[CROSSREF]
  35. Martins M., S.G. Dastidar, S. Fanning, J.E. Kristiansen, J. Molnar, J.M. Pages, Z. Schelz, G. Spengler, M. Viveros and L. Amaral. 2008. Potential role of non-antibiotics (helper compounds) in the treatment of multidrug-resistant Gram-negative infections: mechanisms for their direct and indirect activities. Int. J. Antimicrob. Agents. 31(3): 198–208.
    [CROSSREF]
  36. Mazumdar K., K. Asok Kumar and N.K. Dutta. 2010. Potential role of the cardiovascular non-antibiotic (helper compound) amlodipine in the treatment of microbial infections: Scope and hope for the future. Int. J. Antimicrob. Agents. 36(4): 295–302.
    [CROSSREF]
  37. Mazumdar K., N.K. Dutta, S.G. Dastidar, N. Motohashi and Y. Shirataki. 2006. Diclofenac in the management of E. coli urinary tract infections. In Vivo 20(5): 613–620.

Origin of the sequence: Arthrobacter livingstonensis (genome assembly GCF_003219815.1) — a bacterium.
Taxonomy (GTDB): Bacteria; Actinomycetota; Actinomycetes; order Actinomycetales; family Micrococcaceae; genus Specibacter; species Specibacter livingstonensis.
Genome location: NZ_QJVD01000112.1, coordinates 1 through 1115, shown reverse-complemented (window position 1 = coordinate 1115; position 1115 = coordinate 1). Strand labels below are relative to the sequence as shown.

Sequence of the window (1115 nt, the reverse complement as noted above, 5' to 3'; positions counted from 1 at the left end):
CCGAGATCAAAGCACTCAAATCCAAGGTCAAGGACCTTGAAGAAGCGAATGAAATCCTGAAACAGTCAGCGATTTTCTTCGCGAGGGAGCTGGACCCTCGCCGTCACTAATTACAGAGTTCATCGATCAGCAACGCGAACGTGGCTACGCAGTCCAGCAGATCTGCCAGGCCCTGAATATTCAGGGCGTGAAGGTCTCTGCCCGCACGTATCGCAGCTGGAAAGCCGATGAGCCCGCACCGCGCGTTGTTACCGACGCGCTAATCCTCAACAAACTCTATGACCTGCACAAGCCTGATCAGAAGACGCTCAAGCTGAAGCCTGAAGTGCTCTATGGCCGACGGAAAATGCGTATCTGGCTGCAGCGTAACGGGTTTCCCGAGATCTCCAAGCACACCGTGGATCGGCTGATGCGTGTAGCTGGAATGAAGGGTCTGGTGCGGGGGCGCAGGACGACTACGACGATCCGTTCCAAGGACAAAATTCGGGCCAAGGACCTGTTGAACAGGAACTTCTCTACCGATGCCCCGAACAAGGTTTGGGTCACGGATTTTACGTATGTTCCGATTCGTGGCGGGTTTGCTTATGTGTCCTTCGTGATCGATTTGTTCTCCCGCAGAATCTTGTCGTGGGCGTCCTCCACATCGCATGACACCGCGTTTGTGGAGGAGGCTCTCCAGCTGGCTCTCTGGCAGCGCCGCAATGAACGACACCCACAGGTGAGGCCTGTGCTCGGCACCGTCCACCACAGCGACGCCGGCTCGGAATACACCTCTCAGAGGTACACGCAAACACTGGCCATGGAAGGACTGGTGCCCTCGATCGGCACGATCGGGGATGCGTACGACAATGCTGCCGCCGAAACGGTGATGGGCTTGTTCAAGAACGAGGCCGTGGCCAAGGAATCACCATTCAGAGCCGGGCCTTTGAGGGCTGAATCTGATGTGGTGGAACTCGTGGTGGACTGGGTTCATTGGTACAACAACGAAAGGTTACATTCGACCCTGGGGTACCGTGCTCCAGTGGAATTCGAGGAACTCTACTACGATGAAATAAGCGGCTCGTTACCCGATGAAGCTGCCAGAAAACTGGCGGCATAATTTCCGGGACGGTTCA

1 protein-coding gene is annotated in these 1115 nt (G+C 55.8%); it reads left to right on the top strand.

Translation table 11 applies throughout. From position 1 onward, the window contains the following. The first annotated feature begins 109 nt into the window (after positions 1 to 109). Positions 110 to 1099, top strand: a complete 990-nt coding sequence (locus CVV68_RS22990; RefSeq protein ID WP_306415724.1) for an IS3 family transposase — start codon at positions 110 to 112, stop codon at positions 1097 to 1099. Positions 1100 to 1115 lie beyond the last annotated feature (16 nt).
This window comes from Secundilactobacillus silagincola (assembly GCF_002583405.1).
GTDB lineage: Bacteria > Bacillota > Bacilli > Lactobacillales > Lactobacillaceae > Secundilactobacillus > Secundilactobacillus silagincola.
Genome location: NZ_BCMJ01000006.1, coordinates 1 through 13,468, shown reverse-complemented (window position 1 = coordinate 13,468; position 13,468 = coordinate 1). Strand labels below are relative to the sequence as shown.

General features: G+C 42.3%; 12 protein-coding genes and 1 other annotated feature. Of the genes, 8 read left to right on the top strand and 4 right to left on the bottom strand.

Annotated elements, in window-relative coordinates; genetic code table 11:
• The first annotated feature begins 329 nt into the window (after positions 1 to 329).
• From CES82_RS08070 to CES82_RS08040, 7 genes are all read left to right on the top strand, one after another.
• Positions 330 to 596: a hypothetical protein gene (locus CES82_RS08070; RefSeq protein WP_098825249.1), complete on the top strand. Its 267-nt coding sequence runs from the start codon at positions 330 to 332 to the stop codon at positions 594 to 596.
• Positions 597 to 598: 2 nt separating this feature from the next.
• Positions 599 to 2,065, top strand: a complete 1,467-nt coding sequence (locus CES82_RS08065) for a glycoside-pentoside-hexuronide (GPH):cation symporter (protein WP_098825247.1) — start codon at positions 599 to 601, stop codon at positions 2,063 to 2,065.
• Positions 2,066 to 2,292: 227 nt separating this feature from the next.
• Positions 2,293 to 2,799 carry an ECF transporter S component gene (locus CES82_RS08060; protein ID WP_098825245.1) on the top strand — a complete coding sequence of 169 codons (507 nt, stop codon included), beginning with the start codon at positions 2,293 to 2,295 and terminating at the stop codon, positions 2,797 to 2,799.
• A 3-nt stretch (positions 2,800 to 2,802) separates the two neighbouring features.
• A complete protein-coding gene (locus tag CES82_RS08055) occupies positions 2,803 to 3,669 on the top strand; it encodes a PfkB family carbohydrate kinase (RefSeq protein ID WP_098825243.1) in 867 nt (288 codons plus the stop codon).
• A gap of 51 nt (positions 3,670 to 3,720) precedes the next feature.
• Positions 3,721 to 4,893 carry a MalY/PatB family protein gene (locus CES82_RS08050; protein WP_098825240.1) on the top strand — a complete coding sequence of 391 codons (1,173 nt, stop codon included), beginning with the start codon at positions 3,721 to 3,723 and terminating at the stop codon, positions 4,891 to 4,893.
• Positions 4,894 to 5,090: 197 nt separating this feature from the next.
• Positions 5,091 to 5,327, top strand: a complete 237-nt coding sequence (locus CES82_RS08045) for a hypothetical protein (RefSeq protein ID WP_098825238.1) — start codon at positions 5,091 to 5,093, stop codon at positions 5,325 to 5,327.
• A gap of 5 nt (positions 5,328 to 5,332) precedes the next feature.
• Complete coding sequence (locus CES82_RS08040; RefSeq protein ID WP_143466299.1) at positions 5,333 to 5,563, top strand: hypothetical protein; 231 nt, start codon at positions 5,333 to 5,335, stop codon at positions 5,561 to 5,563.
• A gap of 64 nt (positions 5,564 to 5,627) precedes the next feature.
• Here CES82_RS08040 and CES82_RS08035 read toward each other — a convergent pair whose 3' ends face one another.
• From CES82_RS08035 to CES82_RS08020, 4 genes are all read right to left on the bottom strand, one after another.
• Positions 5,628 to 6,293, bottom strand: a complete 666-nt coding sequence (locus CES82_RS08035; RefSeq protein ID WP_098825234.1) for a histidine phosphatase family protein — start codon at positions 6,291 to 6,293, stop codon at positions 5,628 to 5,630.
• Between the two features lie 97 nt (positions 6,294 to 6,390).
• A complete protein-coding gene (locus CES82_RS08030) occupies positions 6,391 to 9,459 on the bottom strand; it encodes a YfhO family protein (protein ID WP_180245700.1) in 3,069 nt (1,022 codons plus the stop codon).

38. Mazumdar K., N.K. Dutta, K.A. Kumar and S.G. Dastidar. 2005. In vitro and in vivo synergism between tetracycline and the cardiovascular agent oxyfedrine HCl against common bacterial strains. Biol. Pharm. Bull. 28(4): 713–717.
    [CROSSREF]
  39. Miriagou V., G. Cornaglia, M. Edelstein, I. Galani, C.G. Giske, M. Gniadkowski, E. Malamou-Lada, L. Martinez-Martinez, F. Navarro, P. Nordmann and others. 2010. Acquired carbapenemases in Gram-negative bacterial pathogens: detection and surveillance issues. Clin. Microbiol. Infect. 16(2): 112–122.
    [CROSSREF]
  40. Nair B.M., K.J. Cheung Jr., A. Griffith and J.L. Burns. 2004. Salicylate induces an antibiotic efflux pump in Burkholderia cepacia complex genomovar III (B. cenocepacia). J. Clin. Invest. 113(3): 464–473.
    [CROSSREF]
  41. Needs C.J. and P.M. Brooks. 1985. Clinical pharmacokinetics of the salicylates. Clin. Pharmacokinet. 10(2): 164–177.
    [CROSSREF]
  42. Nikaido H. and J.M. Pages. 2012. Broad-specificity efflux pumps and their role in multidrug resistance of Gram-negative bacteria. FEMS Microbiol. Rev. 36(2): 340–363.
    [CROSSREF]